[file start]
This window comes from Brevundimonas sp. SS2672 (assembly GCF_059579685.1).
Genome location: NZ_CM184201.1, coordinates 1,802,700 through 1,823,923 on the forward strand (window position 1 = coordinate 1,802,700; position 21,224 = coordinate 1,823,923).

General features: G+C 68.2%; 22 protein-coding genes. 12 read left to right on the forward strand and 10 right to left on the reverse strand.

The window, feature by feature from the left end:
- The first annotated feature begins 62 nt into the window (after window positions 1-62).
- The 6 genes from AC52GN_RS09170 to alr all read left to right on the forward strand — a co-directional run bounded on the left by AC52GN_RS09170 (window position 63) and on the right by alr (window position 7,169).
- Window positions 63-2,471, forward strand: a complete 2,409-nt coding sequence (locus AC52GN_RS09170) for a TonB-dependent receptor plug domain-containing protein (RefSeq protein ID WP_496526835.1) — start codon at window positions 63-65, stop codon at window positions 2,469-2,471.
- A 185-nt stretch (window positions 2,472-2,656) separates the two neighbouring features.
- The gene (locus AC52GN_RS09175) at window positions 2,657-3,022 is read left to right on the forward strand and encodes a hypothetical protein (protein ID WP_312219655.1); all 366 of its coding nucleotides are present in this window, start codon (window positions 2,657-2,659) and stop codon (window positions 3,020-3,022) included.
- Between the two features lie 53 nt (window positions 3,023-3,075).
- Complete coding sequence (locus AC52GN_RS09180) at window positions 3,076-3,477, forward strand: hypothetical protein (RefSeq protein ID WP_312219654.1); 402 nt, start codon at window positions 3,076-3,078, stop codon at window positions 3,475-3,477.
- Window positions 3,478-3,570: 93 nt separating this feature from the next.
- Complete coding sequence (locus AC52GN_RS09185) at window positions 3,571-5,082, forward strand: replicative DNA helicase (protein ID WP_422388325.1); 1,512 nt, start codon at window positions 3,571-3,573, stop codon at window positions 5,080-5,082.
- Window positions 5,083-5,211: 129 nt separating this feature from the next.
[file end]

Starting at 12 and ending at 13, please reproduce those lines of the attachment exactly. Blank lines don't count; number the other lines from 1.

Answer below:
- Window positions 3,478-3,570: 93 nt separating this feature from the next.
- Complete coding sequence (locus AC52GN_RS09185) at window positions 3,571-5,082, forward strand: replicative DNA helicase (protein ID WP_422388325.1); 1,512 nt, start codon at window positions 3,571-3,573, stop codon at window positions 5,080-5,082.